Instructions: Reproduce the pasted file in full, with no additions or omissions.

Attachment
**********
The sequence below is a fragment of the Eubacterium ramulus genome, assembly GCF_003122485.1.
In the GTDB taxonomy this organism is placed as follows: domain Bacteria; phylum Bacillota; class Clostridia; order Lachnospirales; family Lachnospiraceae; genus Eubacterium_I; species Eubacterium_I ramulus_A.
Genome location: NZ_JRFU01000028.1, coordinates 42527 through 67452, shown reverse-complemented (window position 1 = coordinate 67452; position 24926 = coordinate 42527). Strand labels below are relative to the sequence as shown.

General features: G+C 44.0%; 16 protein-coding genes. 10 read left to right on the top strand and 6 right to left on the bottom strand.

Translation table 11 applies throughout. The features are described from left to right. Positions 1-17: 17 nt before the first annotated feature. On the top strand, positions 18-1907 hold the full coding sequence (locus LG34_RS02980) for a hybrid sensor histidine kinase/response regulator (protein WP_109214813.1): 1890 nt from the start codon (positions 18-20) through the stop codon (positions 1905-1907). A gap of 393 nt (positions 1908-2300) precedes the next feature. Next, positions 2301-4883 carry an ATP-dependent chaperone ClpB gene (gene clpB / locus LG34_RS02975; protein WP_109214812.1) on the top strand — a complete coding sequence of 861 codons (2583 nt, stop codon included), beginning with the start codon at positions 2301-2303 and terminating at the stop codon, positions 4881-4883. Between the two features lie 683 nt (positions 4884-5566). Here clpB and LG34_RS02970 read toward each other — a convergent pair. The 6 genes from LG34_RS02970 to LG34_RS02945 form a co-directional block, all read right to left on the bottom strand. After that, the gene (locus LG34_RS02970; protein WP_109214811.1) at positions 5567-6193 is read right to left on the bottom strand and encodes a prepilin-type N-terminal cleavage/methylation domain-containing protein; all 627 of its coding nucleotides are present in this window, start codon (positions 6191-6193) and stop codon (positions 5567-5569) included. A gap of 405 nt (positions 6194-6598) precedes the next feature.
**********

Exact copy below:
The sequence below is a fragment of the Eubacterium ramulus genome, assembly GCF_003122485.1.
In the GTDB taxonomy this organism is placed as follows: domain Bacteria; phylum Bacillota; class Clostridia; order Lachnospirales; family Lachnospiraceae; genus Eubacterium_I; species Eubacterium_I ramulus_A.
Genome location: NZ_JRFU01000028.1, coordinates 42527 through 67452, shown reverse-complemented (window position 1 = coordinate 67452; position 24926 = coordinate 42527). Strand labels below are relative to the sequence as shown.

General features: G+C 44.0%; 16 protein-coding genes. 10 read left to right on the top strand and 6 right to left on the bottom strand.

Translation table 11 applies throughout. The features are described from left to right. Positions 1-17: 17 nt before the first annotated feature. On the top strand, positions 18-1907 hold the full coding sequence (locus LG34_RS02980) for a hybrid sensor histidine kinase/response regulator (protein WP_109214813.1): 1890 nt from the start codon (positions 18-20) through the stop codon (positions 1905-1907). A gap of 393 nt (positions 1908-2300) precedes the next feature. Next, positions 2301-4883 carry an ATP-dependent chaperone ClpB gene (gene clpB / locus LG34_RS02975; protein WP_109214812.1) on the top strand — a complete coding sequence of 861 codons (2583 nt, stop codon included), beginning with the start codon at positions 2301-2303 and terminating at the stop codon, positions 4881-4883. Between the two features lie 683 nt (positions 4884-5566). Here clpB and LG34_RS02970 read toward each other — a convergent pair. The 6 genes from LG34_RS02970 to LG34_RS02945 form a co-directional block, all read right to left on the bottom strand. After that, the gene (locus LG34_RS02970; protein WP_109214811.1) at positions 5567-6193 is read right to left on the bottom strand and encodes a prepilin-type N-terminal cleavage/methylation domain-containing protein; all 627 of its coding nucleotides are present in this window, start codon (positions 6191-6193) and stop codon (positions 5567-5569) included. A gap of 405 nt (positions 6194-6598) precedes the next feature.